One band in particular I really liked (joy), and ended up buying their CD. It was a beautiful day, and for lunch we ate our subs in the park! That’s right, there’s a couple of ‘Subways’ here. They’re hidden away, but the sub I had (veggie and avocado) was not too shabby. A good day all in all, and apparently every Sunday they do this kind of thing there.


The following night, I met up with a couple friends in Kyoto. First we went to an English pub, which was OK, but the alcohol is expensive of course. So we decided to hit up a liquor store, get some stuff, and then chill by the Kamogawa river. I must say, having open liquor in the streets not be illegal is pretty liberating. Haha. However conflicted I felt about it.





And I love that for, for the way I’m feeling…

Thanks, Matt! Yeah, it is quite fun right now! I’m gradually starting to teach more students of my own, privately. And I’m really enjoying it! One student is from Peru, married to a Japanese man, and so her Japanese is near fluent, but her English is very very low. So the lessons are heavily in Japanese. Explanations, or translations to make the meanings clear are usually in Japanese. We work on pronunciation a lot. She can read and understand the meaning of many words since her first language is Spanish, but the Spanish pronunciation is usually quite different, so when she speaks she finds that no one can understand her. So, this teaching experience is really quite interesting!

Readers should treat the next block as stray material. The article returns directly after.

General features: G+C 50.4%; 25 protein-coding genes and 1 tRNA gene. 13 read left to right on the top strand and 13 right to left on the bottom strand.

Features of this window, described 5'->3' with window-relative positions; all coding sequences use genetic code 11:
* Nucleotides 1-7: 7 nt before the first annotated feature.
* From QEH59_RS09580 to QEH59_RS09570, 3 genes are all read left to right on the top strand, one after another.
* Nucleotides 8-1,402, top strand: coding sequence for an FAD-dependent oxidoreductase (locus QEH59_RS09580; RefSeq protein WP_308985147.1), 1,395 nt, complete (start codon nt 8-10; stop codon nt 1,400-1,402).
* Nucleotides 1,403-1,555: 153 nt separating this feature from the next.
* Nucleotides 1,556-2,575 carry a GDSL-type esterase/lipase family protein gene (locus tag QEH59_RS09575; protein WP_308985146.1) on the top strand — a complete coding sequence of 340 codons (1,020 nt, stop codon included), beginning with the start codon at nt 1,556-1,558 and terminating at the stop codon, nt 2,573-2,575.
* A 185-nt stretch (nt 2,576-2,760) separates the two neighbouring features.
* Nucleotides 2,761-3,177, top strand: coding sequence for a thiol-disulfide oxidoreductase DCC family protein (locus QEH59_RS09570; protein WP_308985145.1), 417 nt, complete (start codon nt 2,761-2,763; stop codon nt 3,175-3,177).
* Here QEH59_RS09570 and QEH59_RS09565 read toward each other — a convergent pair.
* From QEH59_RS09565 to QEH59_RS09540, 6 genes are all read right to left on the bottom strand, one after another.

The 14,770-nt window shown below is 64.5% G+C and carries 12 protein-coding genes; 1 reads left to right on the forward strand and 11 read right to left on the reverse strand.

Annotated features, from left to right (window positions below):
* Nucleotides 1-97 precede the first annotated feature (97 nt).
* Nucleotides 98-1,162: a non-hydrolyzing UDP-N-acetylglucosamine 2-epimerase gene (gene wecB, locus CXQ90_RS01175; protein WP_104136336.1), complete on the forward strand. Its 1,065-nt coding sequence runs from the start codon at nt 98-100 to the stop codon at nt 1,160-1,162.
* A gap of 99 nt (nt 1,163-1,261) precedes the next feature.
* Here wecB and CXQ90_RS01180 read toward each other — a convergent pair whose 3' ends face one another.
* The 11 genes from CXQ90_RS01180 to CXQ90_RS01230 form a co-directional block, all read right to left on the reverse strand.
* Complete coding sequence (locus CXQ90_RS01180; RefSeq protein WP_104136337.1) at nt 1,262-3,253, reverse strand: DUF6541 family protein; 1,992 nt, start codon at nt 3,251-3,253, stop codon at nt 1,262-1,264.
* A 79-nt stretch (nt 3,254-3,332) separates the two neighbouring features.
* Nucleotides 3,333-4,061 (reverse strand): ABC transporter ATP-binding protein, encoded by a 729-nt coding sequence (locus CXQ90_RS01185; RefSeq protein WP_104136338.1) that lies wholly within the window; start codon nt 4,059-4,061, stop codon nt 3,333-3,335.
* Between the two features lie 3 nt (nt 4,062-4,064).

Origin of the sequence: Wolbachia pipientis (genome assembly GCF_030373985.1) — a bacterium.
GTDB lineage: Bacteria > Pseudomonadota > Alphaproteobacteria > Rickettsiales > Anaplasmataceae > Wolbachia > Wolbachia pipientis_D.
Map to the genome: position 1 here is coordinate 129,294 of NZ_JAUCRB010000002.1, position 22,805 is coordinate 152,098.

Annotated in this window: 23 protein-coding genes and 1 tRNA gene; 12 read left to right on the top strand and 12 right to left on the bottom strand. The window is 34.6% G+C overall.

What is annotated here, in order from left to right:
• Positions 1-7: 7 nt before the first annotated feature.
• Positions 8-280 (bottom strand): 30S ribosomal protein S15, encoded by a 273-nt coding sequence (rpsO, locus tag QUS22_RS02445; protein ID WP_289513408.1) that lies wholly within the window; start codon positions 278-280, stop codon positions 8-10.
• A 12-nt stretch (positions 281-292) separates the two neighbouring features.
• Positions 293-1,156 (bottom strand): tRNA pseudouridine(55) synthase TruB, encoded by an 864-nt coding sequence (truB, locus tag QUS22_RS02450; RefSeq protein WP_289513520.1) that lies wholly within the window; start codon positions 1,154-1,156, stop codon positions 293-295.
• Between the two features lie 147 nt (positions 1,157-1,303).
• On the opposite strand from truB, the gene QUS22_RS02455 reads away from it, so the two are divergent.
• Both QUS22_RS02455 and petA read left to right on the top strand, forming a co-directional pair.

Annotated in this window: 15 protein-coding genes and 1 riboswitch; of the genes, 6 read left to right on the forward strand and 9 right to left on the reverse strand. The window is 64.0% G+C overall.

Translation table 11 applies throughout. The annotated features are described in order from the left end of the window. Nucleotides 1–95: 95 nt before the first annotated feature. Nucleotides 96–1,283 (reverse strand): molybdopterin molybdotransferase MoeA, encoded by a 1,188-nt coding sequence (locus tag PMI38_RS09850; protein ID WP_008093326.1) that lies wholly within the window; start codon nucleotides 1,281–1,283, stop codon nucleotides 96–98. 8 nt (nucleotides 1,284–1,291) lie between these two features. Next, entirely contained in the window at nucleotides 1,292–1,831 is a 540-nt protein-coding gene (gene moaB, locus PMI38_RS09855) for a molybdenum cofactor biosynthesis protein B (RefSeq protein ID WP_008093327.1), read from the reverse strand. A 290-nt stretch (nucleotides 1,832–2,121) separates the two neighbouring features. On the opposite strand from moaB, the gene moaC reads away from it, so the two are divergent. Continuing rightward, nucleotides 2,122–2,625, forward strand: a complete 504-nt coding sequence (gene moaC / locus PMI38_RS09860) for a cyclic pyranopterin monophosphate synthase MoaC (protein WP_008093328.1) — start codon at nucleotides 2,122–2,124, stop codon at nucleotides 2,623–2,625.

So now it’s time for an installment of Things that Japan loves (besides OBAMA)!
Obama 2008
Japan loves…..
HEAT! – hot springs, baths not showers, heated toilet seats, kotatsu (a table that’s heated underneath to warm your legs)
NOODLES – going along with the heat theme, it’s all about the noodle soups here (ramen, udon, soba, somen)
CONVENIENCE – convenience stores wherever you turn, the trains are ridiculously so (always exactly on time, frequent)
CUTENESS – happy cartoon characters at train tracks warning of the danger, Hello Kitty, Disney (even guys like Disney here), everything/everyone strives for being cute
POLITENESS – it’s kind of crazy polite, you enter a store – even to walk through it as a shortcut on your way home – and you’ve got people greeting you, thanking you for gracing them with your mere presence, bowing to you left and right; at the cash register, following the 2-3 seconds it takes to put your item in a bag, they apologize for making you wait. A housemate of mine is working at some kind of clothing store, and he is mostly there stocking, or folding things, but he has hopes to work the register at some point. Anyway, he must learn all the most polite language (not just polite, but super-polite, to which there’s no real equivalent in English), learn the right ways to bow, greet everyone who enters the store, walks by, or even thinks about one day visiting the store. Not so crazy, right? But all the workers also needs to do their smiling drills each day! My housemate was told he needs to improve his smile more, he needs more practice. He was told he should sit infront of the mirror daily, smiling to himself, to get it just perfect. No thank you!





Things are going well lately!